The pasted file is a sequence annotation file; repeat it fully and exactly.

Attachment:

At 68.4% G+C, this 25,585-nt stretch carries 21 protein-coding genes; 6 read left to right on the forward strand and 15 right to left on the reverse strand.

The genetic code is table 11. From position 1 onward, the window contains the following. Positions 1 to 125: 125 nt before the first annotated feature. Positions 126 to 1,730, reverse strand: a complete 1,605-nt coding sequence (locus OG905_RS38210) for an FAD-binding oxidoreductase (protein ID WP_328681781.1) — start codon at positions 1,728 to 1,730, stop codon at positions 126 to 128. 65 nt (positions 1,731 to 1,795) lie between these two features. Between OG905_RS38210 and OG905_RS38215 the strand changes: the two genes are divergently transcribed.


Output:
At 68.4% G+C, this 25,585-nt stretch carries 21 protein-coding genes; 6 read left to right on the forward strand and 15 right to left on the reverse strand.

The genetic code is table 11. From position 1 onward, the window contains the following. Positions 1 to 125: 125 nt before the first annotated feature. Positions 126 to 1,730, reverse strand: a complete 1,605-nt coding sequence (locus OG905_RS38210) for an FAD-binding oxidoreductase (protein ID WP_328681781.1) — start codon at positions 1,728 to 1,730, stop codon at positions 126 to 128. 65 nt (positions 1,731 to 1,795) lie between these two features. Between OG905_RS38210 and OG905_RS38215 the strand changes: the two genes are divergently transcribed.